Baseline characteristics of the 854 HIV-infected and 434 HIV-uninfected women included in this analysis are described in Table 1. Most of the women were between the ages of 25 and 44 (84%), and more than half were black. Among the 984 sexually active women, 57% (564) reported inconsistent condom use, defined as not always using a condom during sexual intercourse. Twenty-five percent of women reported using injection drugs in the past 6 months. More than half (52%) of the women had nine or 10 study visits; 9.2% (120) of enrolled women had only the baseline evaluation and no follow-up visits. At enrollment, 17% (146 of 848) of the HIV-infected women with available CD4+ cell counts had measurements of less than 200 cells/μL. At the time of enrollment, almost two-thirds (65%) of the women had not received any antiretroviral therapy, and none were taking highly active antiretroviral therapy (HAART) because HAART was not available until after enrollment was complete. By the end of the study, about 25% of women were taking HAART. Women reported metronidazole or topical clindamycin use in less than 1% of study visits.
At most of the study visits, a slightly higher percent of HIV-infected women than HIV-uninfected women had abnormal vaginal flora and bacterial vaginosis (Figure 1). In adjusted analyses, HIV-infected women were more likely than HIV-uninfected women to have bacterial vaginosis (adjusted OR 1.29; 95% CI 1.08, 1.55) and abnormal vaginal flora (OR 1.26; 95% CI 1.05,1.52) (Table 2). Other significant predictors of both abnormal vaginal flora and bacterial vaginosis in adjusted analyses included black race, less than a high school education, and a positive Trichomonas by either culture or wet mount. Vaginal Candida colonization was inversely associated with both abnormal vaginal flora and bacterial vaginosis. Significant interaction (P < .001) was detected between HIV seropositivity and vaginal Candida colonization. In women with a positive Candida culture, HIV-seropositivity was a risk factor for bacterial vaginosis (OR 1.55; 95% CI 1.18, 2.02). However, among women with a negative Candida culture, HIV-seropositivity was not a significant risk factor for bacterial vaginosis (OR 1.01; 95% CI 0.85, 1.21). Using a variable that combined frequency of sexual intercourse with regularity of condom use, more frequent sexual intercourse combined with inconsistent condom use was a risk factor for bacterial vaginosis. In addition, frequent sexual intercourse was also a risk factor in those with consistent condom use (Table 2).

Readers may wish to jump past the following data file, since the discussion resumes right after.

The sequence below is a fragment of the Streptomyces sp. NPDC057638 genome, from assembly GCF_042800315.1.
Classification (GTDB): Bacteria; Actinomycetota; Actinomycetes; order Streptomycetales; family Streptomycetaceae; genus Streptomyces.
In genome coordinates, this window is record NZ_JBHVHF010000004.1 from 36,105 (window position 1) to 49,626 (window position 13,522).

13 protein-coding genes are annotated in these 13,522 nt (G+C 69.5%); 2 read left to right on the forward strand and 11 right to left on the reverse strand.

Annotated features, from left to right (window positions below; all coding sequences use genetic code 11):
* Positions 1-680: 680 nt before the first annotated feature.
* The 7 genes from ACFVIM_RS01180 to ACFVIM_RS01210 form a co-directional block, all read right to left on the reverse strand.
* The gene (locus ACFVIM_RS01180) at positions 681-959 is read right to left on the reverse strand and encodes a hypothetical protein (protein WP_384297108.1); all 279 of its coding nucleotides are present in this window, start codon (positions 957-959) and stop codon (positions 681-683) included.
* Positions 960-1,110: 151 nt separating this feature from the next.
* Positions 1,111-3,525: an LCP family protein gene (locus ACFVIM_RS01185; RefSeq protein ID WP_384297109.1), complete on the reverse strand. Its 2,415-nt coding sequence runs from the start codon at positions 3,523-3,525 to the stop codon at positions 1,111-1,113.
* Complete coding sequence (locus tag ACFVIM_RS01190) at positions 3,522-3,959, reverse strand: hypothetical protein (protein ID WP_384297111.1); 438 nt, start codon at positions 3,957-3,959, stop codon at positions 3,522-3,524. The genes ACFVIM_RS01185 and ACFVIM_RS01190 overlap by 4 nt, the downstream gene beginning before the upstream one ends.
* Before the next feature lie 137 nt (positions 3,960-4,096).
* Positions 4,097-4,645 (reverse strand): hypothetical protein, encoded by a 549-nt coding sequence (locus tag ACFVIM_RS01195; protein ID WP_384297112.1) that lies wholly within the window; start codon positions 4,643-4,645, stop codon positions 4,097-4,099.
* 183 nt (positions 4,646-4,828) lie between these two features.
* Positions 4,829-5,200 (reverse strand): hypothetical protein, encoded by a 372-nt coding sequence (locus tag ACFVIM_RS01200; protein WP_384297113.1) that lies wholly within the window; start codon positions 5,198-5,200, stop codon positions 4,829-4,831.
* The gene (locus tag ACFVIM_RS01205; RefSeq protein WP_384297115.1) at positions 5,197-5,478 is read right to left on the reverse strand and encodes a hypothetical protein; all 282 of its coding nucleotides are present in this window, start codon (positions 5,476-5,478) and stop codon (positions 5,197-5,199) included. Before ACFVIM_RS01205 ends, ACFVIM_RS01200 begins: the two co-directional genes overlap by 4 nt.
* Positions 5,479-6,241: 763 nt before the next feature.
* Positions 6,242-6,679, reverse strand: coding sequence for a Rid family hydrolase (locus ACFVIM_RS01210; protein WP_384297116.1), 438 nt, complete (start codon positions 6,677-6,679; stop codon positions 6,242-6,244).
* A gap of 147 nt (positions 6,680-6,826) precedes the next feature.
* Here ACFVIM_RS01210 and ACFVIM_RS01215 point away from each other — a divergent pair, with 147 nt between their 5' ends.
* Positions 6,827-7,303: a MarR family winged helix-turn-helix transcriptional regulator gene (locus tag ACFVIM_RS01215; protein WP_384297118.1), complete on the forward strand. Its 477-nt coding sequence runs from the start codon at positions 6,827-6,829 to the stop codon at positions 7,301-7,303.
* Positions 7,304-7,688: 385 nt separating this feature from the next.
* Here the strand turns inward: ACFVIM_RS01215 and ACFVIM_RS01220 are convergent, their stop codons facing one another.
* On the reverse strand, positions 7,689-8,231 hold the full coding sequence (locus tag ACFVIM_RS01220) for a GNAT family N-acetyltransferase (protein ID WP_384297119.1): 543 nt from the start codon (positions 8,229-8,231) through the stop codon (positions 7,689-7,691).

Among HIV-infected women, low CD4+ cell count (less than 200 cells/μL) was a risk factor for bacterial vaginosis in the adjusted analysis (adjusted OR 1.29; 95% CI 1.03, 1.60) (Table 2). Use of HAART was inversely associated with bacterial vaginosis (adjusted OR 0.64; 95% CI 0.49, 0.82); use of sub-HAART was also inversely associated with bacterial vaginosis, but with a point estimate suggesting somewhat less protection than with use of HAART (adjusted OR 0.74; 95% CI 0.63, 0.86). There was no increased prevalence of abnormal vaginal flora among HIV-infected women with CD4+ cell count of less than 200 cells/μL.
There was no difference in the incidence of bacterial vaginosis by HIV status or with respect to CD4+ group (Table 3). HIV-infected women had a higher incidence of abnormal vaginal flora than uninfected women did (adjusted OR 1.30; 95% CI 1.00, 1.70). Among HIV-infected women, those with a CD4+ cell count of less than 200 cells/μL had a higher incidence of abnormal vaginal flora than HIV-infected women with a CD4+ cell count of over 500 cells/μL (adjusted OR 1.92; 95% CI 1.27, 2.90). HIV-infected women were more likely than HIV-uninfected women to have persistent bacterial vaginosis (adjusted OR 1.49; 95% CI 1.18, 1.89) (Table 3). Among HIV-infected women, those with a CD4+ cell count of less than 200 cells/μL were more likely than women with higher CD4+ cell counts (over 500 cells/μL) to have persistent bacterial vaginosis. (adjusted OR 1.38; 95% CI 1.01, 1.91) (Table 3).
Using two different methods to assess severity of bacterial vaginosis, both clinical criteria and Gram-stain scoring, there were no differences in severity by HIV status (Table 3). However, among HIV-infected women, those with a CD4+ cell count of less than 200 cells/μL were more likely than women with higher CD4+ cell counts (over 500 cells/μL) to have severe bacterial vaginosis using either of the two criteria (adjusted OR 1.40; 95% CI 1.08, 1.82 for clinical criteria; adjusted OR 1.50; 95% CI 1.12, 2.00 for Gram-stain scoring).
Previously, several cross-sectional studies reported higher rates of bacterial vaginosis among HIV-infected women compared with women not infected with HIV, in both international3,5,6 and domestic settings.4 There is also recent evidence suggesting that bacterial vaginosis may alter susceptibility of women to HIV and may be a risk factor for HIV acquisition7,16 However, less is known about the natural history of bacterial vaginosis in women once they are infected with HIV, and whether the natural history of bacterial vaginosis differs in HIV-negative and -positive women.